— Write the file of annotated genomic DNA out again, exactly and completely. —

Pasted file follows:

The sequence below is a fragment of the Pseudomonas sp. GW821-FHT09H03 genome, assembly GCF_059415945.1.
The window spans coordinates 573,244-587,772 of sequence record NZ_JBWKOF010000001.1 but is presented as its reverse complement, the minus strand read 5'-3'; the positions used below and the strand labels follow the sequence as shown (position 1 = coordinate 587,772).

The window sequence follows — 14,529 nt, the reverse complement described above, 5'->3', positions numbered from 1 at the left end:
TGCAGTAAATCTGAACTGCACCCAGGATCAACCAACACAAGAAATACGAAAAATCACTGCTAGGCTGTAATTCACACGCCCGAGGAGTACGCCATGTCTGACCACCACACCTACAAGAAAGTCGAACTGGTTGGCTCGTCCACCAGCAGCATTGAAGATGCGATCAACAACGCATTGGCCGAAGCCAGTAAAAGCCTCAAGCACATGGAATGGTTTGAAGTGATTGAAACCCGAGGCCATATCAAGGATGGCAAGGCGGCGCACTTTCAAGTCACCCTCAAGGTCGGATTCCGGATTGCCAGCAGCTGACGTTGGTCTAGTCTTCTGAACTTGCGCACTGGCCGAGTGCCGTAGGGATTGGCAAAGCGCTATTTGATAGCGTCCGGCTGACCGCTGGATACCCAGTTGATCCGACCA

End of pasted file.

The sequence below is a fragment of the Pseudomonas sp. GW821-FHT09H03 genome, assembly GCF_059415945.1.
The window spans coordinates 573,244-587,772 of sequence record NZ_JBWKOF010000001.1 but is presented as its reverse complement, the minus strand read 5'-3'; the positions used below and the strand labels follow the sequence as shown (position 1 = coordinate 587,772).

The window sequence follows — 14,529 nt, the reverse complement described above, 5'->3', positions numbered from 1 at the left end:
TGCAGTAAATCTGAACTGCACCCAGGATCAACCAACACAAGAAATACGAAAAATCACTGCTAGGCTGTAATTCACACGCCCGAGGAGTACGCCATGTCTGACCACCACACCTACAAGAAAGTCGAACTGGTTGGCTCGTCCACCAGCAGCATTGAAGATGCGATCAACAACGCATTGGCCGAAGCCAGTAAAAGCCTCAAGCACATGGAATGGTTTGAAGTGATTGAAACCCGAGGCCATATCAAGGATGGCAAGGCGGCGCACTTTCAAGTCACCCTCAAGGTCGGATTCCGGATTGCCAGCAGCTGACGTTGGTCTAGTCTTCTGAACTTGCGCACTGGCCGAGTGCCGTAGGGATTGGCAAAGCGCTATTTGATAGCGTCCGGCTGACCGCTGGATACCCAGTTGATCCGACCA